Countdown to Crackdown: Driving While on Phone Means Stiffer Fines in Maryland

Not “parking the phone” becomes a primary offense and fines go up Oct. 1.

Patch file photo
Patch file photo

By Susan Jenkins

How often do you see someone driving while holding a cell phone and talking? A new law could make it easier for police to enforce and issue fines for this form of distracted driving.

Existing law prohibits Maryland drivers from using a cell phone without a hands-free device but drivers can only be ticketed for phone use after being pulled over for another violation.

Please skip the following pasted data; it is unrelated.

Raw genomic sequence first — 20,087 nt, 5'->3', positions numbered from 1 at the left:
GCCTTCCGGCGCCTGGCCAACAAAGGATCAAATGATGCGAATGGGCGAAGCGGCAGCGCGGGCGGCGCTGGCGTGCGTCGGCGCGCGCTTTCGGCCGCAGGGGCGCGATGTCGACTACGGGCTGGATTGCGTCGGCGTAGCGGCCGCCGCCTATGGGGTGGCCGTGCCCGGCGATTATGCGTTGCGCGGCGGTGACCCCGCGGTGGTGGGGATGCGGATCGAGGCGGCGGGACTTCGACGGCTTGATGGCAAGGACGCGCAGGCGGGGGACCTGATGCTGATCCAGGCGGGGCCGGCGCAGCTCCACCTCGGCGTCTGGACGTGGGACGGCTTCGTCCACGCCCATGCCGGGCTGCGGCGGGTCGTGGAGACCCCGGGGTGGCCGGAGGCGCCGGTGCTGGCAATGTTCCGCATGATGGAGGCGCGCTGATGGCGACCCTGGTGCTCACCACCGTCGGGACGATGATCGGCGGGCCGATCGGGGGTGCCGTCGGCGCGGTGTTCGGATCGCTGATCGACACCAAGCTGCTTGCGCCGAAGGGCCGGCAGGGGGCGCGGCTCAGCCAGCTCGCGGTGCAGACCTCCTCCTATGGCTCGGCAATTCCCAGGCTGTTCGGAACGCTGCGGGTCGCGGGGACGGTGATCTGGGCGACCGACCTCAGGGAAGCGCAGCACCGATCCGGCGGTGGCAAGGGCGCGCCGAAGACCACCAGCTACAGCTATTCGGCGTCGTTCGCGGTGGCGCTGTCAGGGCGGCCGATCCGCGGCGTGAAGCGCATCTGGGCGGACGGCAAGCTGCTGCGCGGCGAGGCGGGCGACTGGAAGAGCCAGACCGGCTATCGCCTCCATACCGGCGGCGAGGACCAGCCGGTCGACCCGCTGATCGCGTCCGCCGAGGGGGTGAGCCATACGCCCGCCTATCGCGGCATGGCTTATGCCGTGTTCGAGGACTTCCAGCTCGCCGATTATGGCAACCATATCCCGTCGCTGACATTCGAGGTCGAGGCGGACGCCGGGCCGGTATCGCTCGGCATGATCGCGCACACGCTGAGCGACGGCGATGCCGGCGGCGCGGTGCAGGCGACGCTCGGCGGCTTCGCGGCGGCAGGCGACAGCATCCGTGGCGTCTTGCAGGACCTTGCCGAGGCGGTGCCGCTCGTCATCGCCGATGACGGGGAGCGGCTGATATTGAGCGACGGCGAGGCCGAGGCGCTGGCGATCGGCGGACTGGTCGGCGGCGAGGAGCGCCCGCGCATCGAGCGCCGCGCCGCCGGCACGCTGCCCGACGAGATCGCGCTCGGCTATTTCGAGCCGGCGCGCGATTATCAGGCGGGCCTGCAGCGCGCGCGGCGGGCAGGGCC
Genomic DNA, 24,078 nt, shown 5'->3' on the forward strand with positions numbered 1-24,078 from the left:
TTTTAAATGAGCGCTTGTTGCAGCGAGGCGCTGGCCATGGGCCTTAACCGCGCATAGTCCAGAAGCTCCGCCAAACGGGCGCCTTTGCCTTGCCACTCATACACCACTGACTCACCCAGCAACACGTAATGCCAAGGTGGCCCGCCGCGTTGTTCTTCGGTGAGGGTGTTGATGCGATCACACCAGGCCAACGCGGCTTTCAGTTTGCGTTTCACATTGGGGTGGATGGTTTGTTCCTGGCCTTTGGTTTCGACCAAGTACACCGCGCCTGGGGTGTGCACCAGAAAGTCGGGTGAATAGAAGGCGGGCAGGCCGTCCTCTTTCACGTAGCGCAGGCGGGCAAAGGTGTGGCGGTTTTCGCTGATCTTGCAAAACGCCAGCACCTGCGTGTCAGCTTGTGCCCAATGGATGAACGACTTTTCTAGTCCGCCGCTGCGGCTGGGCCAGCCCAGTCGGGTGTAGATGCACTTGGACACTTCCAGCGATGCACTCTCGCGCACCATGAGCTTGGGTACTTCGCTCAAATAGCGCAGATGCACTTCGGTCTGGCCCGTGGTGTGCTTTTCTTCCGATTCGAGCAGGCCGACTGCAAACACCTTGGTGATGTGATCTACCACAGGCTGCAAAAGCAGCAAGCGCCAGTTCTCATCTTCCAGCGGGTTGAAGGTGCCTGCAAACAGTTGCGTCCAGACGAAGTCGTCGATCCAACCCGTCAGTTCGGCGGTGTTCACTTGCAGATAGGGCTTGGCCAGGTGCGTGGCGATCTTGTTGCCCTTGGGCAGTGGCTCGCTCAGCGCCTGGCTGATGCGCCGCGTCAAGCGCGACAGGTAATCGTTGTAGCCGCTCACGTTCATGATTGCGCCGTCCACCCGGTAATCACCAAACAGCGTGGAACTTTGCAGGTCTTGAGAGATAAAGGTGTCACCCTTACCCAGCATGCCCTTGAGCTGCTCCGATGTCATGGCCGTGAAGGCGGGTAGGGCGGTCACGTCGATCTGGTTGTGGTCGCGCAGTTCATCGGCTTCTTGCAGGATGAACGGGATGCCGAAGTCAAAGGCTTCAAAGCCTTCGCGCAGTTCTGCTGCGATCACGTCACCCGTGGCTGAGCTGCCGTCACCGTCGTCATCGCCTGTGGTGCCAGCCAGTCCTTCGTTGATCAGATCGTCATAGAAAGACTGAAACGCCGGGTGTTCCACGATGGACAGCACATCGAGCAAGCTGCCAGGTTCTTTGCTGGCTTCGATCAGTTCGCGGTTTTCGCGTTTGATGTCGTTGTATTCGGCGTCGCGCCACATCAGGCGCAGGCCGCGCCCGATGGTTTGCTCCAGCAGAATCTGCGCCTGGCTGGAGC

Starting Oct. 1, Maryland police can stop and fine motorists for using their hand-held cell phones while driving even if they’re doing nothing else wrong. This is because the new law approved on May 16 classifies hand-held cell phone use as a primary offense.

Maryland isn’t the first state to to fine drivers for using their cell phones while driving in the absence of another traffic violation. There are nine other states and the District of Columbia with similar guidelines.

Fines for first-time violators will increase from $40 to $75. Drivers will face fines of $125 for a second offense and $175 for the third time. No points will be assessed against drivers unless the phone use contributes to an accident.


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